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  • Trent0405
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    --> @Nemiroff

    Im sure the experts explained how rent controls negatively impacted availability and prices. Having you summarize those explanations would be helpful for the clarity of my response.

    Okay, it appears that rent controls have a negative impact on investment in housing. This is because investing becomes less viable and lucrative, leading to reduction in housing quality, supply, and price. This lack of investment resulted in 30,000 lost apartments in New York every year over 11 years in New york as a result of rent controls according to William Tucker

    Assuming im seeing the same expert opinions, over the *long term*, rent controls do hurt prices, availability, and quality of housing. I will conceed that. However, i will argue that they were put in place to resolve a short term problem that required a solution. The consequences of ignoring that problem were far higher than the consequences of rent controls.

    This is just me spitballing, but if rent controls lower quality and affordability in the long term, then wouldn’t the problem still be present and worsened ultimately?    If the problem can be remedied for a brief moment, but the aftermath worsens the situation then I see little utility in rent controls. 

    Do you think the free market could have adjusted to that problem? Do you suggest better alternatives?

    I am unsure, it seems like government regulation that restricts housing supply is a big factor in increasing housing prices, but federal housing programs have also found success. A pure laissez faire solution will most likely be unsuccessful. Maybe kickback regulation but still maintain some government intervention.

  • Nemiroff
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    --> @Trent0405
    This lack of investment resulted in 30,000 lost apartments in New York every year over 11 years in New york as a result of rent controls according to William Tucker
    Yes, but the referenced rent regulations are decades old (as the negative effects are slower to kick in). In the meantime, the city has maintained a necessary low wage workforce it requires for functionality.

    Without the workforce these cities may collapse and lose far more jobs, housing, and population. Im pretty sure at least our two examples are growing quite well and the 30k lost is a drop in the bucket for what was gained thanks to the availability of local and relatively cheap labor.

    This is just me spitballing, but if rent controls lower quality and affordability in the long term, then wouldn’t the problem still be present and worsened ultimately?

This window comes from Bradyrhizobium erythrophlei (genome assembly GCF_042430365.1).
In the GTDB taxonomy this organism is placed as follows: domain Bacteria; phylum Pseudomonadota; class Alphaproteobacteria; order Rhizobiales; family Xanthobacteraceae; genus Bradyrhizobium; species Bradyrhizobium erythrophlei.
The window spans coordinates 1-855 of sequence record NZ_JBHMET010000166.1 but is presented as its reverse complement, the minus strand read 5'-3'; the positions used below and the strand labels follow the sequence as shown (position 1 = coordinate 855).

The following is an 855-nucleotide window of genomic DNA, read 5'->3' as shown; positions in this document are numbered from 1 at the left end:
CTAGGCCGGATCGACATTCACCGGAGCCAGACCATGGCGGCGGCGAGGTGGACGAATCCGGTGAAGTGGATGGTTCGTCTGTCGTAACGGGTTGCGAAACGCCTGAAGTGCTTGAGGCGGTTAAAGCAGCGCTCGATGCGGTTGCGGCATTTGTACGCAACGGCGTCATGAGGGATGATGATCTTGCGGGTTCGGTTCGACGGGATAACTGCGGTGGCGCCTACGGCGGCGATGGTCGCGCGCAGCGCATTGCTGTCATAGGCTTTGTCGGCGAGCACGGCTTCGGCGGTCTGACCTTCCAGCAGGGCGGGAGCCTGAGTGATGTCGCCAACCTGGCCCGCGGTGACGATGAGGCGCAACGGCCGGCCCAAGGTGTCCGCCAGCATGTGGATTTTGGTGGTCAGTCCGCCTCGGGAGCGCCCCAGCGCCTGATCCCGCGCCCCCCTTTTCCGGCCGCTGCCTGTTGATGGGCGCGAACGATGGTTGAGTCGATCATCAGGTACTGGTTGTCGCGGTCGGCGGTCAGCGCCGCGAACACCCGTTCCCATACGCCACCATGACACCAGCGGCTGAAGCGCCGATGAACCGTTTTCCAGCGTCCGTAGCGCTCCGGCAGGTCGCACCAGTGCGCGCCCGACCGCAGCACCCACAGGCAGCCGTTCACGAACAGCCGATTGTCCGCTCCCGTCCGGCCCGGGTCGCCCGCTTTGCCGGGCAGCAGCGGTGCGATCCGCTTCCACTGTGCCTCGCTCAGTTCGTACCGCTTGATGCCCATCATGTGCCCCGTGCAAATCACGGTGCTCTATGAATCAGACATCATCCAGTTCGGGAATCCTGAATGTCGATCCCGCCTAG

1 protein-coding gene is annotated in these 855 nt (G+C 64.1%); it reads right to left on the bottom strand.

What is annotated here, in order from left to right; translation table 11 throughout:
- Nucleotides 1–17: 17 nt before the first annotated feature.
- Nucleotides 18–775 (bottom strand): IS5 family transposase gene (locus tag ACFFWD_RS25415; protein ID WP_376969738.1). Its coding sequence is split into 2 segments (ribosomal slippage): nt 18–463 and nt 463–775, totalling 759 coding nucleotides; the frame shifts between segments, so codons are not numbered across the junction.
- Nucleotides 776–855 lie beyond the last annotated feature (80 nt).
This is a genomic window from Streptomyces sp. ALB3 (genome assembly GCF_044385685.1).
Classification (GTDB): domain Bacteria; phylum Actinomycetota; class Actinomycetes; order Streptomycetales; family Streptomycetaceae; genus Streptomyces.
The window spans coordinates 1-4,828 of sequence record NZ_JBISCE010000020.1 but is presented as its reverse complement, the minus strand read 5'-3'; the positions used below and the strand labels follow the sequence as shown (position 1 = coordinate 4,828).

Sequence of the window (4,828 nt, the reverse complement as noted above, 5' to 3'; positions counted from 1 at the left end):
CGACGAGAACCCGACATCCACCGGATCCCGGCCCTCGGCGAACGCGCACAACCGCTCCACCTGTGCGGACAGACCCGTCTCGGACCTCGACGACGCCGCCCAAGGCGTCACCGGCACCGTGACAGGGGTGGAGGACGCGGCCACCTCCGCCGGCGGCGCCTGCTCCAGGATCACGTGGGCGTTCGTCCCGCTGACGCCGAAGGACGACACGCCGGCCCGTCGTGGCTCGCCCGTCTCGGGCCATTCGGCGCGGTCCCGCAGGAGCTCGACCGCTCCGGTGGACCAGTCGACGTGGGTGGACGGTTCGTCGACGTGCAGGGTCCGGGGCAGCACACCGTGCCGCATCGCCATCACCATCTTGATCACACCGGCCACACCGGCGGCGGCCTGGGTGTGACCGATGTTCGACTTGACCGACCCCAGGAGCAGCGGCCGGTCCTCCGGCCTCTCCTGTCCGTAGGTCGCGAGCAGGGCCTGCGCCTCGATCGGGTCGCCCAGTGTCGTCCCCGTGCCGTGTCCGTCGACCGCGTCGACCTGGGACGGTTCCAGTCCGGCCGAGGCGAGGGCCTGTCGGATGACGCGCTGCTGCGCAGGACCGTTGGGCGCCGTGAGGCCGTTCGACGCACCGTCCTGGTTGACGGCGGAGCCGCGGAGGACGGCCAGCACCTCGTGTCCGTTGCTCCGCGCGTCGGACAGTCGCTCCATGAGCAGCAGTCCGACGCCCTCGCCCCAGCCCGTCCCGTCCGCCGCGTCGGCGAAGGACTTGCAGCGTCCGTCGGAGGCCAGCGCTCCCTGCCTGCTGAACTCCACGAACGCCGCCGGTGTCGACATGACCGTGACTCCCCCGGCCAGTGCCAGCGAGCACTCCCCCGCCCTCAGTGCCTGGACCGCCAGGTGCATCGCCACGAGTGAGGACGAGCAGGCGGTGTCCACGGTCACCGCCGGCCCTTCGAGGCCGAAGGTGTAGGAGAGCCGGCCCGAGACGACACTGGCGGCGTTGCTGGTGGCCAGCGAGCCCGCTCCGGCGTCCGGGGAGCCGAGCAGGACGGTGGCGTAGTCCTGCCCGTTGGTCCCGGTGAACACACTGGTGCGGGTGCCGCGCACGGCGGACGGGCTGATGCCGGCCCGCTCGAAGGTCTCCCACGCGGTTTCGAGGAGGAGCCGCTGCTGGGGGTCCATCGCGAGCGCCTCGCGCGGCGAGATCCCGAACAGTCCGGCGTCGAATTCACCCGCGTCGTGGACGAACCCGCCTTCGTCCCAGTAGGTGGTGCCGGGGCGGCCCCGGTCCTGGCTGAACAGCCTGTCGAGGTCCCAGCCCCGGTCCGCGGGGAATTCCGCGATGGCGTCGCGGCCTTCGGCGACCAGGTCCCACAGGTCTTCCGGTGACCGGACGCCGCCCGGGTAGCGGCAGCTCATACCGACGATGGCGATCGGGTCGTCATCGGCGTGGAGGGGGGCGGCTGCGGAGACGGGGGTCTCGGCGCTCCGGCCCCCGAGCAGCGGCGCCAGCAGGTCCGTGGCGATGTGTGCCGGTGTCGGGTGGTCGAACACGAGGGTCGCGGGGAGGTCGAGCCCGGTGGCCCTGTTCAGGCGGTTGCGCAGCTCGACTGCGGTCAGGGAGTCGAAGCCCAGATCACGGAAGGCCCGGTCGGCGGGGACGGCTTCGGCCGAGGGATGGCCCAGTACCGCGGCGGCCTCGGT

I was considering an infinitely cumulative cost would certainly undermine any benefit no matter how small it costs, but these effects are not permanent. Even if someone leaves and their friend commits fraud, it will ultimately end when the person dies. The apartment resets to market rate, but then increases are again limited. Renters can't pass on their apartments. The aftermath seems to be far better than the consequences of inaction.

    I am unsure, it seems like government regulation that restricts housing supply is a big factor in increasing housing prices, but federal housing programs have also found success. A pure laissez faire solution will most likely be unsuccessful. Maybe kickback regulation but still maintain some government intervention.
    The government isnt restricting supply, it is inadvertently disincentiving more building through a complex chain of events. It's a stretch to consider that intentional. Some localities are providing tax subsidies to encourage building, that is one way to counter balance the negative. Is that what you meant by "kickback regulations?"

    Another solution would be to increase transportation speed so they can live farther away but not increase commute times. Something like maglev trains, but that's not really a repeatable solution.

    In conclusion 
    I think inaction would have been disaster and rent control was most certainly better than no action.
  • Trent0405
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    --> @Nemiroff
    Yes, but the referenced rent regulations are decades old (as the negative effects are slower to kick in). In the meantime, the city has maintained a necessary low wage workforce it requires for functionality.

    Without the workforce these cities may collapse and lose far more jobs, housing, and population. Im pretty sure at least our two examples are growing quite well and the 30k lost is a drop in the bucket for what was gained thanks to the availability of local and relatively cheap labor.


    But it is actually harming the workforce from the research I’ve found. In SanDiego rent controls resulted in an increase of unemployed people by 40.9% in just 4 months(Page 666). So rent controls are contributing to the problem, not solving it.